Tips For Sustainable Development

An areal view of SFU’s UniverCity atop Burnaby Mountain.

It’s cheap to be green—if it’s not, your plan isn’t sustainable

There is a common understanding among people in the sustainable development movement: if we’re going to save the world, we have to do it on a budget.

That defies the misconception that being “green” is a luxury available only to the rich—the kind of people who can afford a plug-in electric as their second car. On the contrary, to be sustainable an action must be repeatable forever, without wrecking (or bankrupting) the place. So, sustainable development must be profitable development.

That is certainly the case at UniverCity, on Simon Fraser University’s Burnaby Mountain endowment lands. From the outset, SFU set two goals for this property. First, the university mandated the SFU Community Trust to develop “a model sustainable community,” one whose environmental and social successes could easily and affordably be replicated in other jurisdictions. Second, the trust was to raise money for the SFU endowment.

The plan is working. We currently have two dozen national and international environmental awards recognizing the quality of our planning and development. And we have already disbursed more than $30 million to the endowment, even while building $15 million in infrastructure that benefits SFU.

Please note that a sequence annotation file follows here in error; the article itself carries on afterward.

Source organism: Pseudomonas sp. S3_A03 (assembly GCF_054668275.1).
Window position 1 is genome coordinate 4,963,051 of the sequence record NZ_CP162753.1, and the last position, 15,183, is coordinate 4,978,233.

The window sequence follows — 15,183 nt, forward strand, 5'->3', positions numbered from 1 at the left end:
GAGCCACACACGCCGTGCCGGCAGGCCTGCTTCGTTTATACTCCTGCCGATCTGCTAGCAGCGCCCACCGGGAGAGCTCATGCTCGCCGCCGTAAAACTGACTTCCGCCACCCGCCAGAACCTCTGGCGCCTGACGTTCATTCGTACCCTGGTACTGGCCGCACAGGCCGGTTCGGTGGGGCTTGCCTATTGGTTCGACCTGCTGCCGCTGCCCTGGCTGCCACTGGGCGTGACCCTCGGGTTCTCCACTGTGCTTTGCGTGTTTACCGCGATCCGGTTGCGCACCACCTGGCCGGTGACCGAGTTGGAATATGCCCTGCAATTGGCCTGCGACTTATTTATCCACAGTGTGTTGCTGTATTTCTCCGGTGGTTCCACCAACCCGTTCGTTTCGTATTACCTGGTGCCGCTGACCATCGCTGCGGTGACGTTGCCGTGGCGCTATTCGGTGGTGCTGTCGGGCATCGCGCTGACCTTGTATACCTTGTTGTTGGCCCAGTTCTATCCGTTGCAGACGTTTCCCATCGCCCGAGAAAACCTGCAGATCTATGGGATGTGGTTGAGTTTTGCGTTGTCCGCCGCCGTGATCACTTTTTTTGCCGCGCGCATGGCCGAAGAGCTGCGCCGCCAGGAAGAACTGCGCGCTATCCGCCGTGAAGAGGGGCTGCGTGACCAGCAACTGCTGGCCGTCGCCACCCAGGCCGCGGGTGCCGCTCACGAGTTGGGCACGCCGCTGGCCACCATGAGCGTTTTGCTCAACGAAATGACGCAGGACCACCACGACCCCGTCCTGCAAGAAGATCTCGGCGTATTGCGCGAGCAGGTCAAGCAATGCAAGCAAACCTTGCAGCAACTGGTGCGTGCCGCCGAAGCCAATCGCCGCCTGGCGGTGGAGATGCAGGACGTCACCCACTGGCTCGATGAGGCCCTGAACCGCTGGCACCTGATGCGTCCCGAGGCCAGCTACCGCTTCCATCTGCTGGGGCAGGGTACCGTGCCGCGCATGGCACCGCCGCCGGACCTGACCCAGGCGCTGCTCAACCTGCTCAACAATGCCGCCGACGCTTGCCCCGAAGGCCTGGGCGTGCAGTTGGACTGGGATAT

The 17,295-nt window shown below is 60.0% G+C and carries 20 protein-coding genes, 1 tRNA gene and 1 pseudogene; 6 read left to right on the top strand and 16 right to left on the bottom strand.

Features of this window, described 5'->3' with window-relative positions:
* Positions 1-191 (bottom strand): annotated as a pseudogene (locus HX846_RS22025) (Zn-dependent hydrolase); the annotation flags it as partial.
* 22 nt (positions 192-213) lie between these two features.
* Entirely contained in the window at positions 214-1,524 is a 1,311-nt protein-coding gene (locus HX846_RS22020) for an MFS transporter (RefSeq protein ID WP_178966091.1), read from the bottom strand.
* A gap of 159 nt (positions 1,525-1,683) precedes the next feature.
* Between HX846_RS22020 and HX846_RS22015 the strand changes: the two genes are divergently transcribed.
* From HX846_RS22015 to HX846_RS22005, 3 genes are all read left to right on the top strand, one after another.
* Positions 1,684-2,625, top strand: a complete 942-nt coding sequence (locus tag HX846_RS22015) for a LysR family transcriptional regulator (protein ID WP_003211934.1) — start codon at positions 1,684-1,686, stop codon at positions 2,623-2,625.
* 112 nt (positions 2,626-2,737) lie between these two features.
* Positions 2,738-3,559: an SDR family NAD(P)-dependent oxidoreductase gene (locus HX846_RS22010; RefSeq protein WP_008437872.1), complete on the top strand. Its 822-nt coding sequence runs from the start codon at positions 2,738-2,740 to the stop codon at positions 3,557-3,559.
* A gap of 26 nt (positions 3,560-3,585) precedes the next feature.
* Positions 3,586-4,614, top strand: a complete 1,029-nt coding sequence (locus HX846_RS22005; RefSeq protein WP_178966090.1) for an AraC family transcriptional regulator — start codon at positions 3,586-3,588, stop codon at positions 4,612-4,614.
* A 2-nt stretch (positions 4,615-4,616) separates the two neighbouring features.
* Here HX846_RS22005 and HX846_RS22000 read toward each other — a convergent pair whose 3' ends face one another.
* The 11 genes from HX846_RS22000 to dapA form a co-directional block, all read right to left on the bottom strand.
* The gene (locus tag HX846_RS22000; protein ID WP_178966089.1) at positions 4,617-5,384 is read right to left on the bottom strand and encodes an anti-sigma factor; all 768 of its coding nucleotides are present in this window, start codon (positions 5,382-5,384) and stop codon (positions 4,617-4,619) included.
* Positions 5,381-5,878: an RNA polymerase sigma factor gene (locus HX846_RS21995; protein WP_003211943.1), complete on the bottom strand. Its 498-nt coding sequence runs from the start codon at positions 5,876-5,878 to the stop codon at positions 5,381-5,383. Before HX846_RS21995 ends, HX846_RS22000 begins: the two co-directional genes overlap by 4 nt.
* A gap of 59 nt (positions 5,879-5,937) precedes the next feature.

Here are a few of the principles that helped us lower our environmental footprint, while reducing (or, at least, not increasing) our costs.

Constrain development: Rather than sprawling across all of its 385-hectare property surrounding the campus, SFU donated 320 hectares to the Burnaby Mountain Conservation Area, confining development to the remaining 65 hectares. This doubled the protected space on the mountain and reduced costs for everything from roads to sewers.

Reduce transportation costs: By clustering development around schools, services and the SFU transit hub we have created a convenient, walkable community.

Set building standards that reduce energy use and operating costs: All UniverCity construction must outperform the Model National Energy Code for Buildings by at least 30 per cent for energy efficiency and 40 per cent for water efficiency. And because those conditions are embedded in our zoning, there is a level playing field for developers; no one can get an advantage by building a cheap, inefficient building and underselling the competition.

Provide efficient infrastructure: Our neighbourhood energy utility, which will ultimately run on renewable biomass, supplies UniverCity buildings with hot water and in-floor heating, even while reducing greenhouse gas emissions and protecting residents against energy price increases.

Reach for the stars: Our UniverCity Childcare Centre has a net-zero environmental footprint, generating more energy than it consumes and harvesting or recycling more water than it uses. Expected to be the first Living Building in Canada, we built it for 18 per cent less than comparable conventional childcare centres.

In general sustainable development is not an expense; it’s just a decision—and the best possible long-term investment.


Gordon Harris is president and CEO of the SFU Community Trust, which is the organization charged with building a model sustainable community on SFU’s endowment lands on Burnaby Mountain.